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Monday, 26 May 2008
Tobacco sales

Note: In light of recent developments North of the Scottish border I decided to resurrect this post, which I posted on 23 April 2007 but in a “closed” status so that it never appeared in the blog. I am adjusting the “posted date” to today, but please bear in mind that it was originally written 13 months ago.


I was standing in the supermarket the other day, looking at the tobacco counter, and thinking I had spotted a hole in the UK anti-tobacco advertising legislation.  Actual brands are banned from overt advertising displays. The exception is if they are less than an A5 size, 30% of which must contain government health warnings. However the generic non-brand tobacco display (as per the above photograph) doesn’t have to contain the proportion of government health warning and is not limited in size. 

On 1 July the next step in the smoking clampdown kicks in with a ban on smoking in public places. Today the papers report that the British Medical Association is putting forward the next measures the government can take, focusing particularly on measures to make it more difficult for young people to buy cigarettes, and to focus on children who are subjected to second-hand smoke by their parents.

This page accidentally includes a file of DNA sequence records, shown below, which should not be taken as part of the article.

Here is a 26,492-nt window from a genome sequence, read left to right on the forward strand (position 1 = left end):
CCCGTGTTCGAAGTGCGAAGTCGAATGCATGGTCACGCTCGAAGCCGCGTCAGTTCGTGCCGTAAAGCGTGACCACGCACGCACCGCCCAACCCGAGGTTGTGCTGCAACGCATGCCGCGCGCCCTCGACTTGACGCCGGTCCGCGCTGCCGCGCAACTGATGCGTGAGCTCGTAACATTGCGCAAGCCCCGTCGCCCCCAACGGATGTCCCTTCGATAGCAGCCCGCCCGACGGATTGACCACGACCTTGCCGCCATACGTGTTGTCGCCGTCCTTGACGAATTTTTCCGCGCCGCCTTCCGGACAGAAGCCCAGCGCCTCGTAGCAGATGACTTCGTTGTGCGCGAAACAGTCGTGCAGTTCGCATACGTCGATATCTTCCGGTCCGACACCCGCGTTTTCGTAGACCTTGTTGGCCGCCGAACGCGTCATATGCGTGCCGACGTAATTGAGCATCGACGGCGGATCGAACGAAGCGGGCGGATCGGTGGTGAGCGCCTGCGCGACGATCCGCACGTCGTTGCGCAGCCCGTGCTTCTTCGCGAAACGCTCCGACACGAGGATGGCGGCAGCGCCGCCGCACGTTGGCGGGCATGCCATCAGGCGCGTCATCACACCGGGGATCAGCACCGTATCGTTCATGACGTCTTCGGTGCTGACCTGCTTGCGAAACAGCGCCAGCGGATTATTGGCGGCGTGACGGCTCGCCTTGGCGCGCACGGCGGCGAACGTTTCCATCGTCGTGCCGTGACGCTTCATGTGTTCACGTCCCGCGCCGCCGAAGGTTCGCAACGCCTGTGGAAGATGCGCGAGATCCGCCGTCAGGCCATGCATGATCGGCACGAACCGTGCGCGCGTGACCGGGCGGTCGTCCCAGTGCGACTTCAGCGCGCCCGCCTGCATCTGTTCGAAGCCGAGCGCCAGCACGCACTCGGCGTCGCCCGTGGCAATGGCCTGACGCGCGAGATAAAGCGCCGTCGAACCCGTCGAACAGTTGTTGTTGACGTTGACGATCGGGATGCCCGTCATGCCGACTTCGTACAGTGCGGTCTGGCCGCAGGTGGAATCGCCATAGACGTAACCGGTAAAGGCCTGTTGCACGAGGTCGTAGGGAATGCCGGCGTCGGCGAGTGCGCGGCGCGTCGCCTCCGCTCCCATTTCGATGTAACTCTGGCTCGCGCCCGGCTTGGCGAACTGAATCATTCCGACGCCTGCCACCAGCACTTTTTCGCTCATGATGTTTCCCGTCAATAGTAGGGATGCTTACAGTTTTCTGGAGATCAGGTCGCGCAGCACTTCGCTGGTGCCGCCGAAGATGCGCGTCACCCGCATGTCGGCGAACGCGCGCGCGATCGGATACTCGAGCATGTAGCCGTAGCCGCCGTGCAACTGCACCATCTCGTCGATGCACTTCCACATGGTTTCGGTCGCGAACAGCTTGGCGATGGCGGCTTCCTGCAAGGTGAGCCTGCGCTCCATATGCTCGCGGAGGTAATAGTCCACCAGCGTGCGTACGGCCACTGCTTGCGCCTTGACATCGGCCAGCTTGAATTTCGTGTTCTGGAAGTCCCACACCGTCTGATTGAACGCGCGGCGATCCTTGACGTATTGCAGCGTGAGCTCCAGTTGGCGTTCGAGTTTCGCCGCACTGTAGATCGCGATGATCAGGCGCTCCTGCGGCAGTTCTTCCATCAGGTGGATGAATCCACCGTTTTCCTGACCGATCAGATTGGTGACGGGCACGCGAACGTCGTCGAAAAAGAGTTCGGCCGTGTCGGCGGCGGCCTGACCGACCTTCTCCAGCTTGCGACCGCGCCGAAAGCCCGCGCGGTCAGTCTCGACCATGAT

I am surprised to see how prevalent the latter is: just yesterday I spotted a woman driving her two young children (who were in car seats) while puffing away at a cigarette. The BMA recommendations fall short of measures that would address this for fear of:

potentially opening itself up to charges of undue interference in family life, but instead limited itself to calls for greater help for smokers wishing to give up.

I think most smokers want to give up, but find it very difficult. If it’s not practical to make smoking in the car with your children illegal (perhaps there are questions of enforcement), then surely there’s a way to highlight the problems with this behaviour without being seen as “interfering in family life”?  Isn’t a parent who smokes in the car with their babies in the back interfering with their lives?

Posted by bigblue on 26/05/2008 at 02:54 PM
Filed under: EuropeUnited KingdomEngland • (3) CommentsPermalinkBookmark or Share

40% of smokers die of a smoking disease.  Next time you meet up with another smoker consider that the chances are either you or them will die from smoking.

Taxpayers have to pay the extraordinary economic cost of smoking.  Friends and colleagues have to pay the emotional and social costs.  Family members are involuntarily subjected to both sets of costs.

Posted by flank  on  31/05/2008  at  12:54 AM

We withdraw some medical support from certain patients e.g. alcoholics aren’t eligible for liver transplants. The state could likewise withdraw tax-payer support to tobacco users. Then they retain their right to kill themselves but at their own expense.

Posted by Janet  on  31/05/2008  at  07:11 PM

@flank: I’m surprised that the figure is that low. I would have thought it was higher.

@Janet: I am sure that smokers are with-held certain treatments on the same medical grounds as other addicts (e.g. organ donation). There is also the point that the earlier the state can intervene the more cost-effective it is for the taxpayer. Therefore more should be spent on preventative programmes and treatment to help smokers give up.

Posted by bigblue  on  31/05/2008  at  11:55 PM

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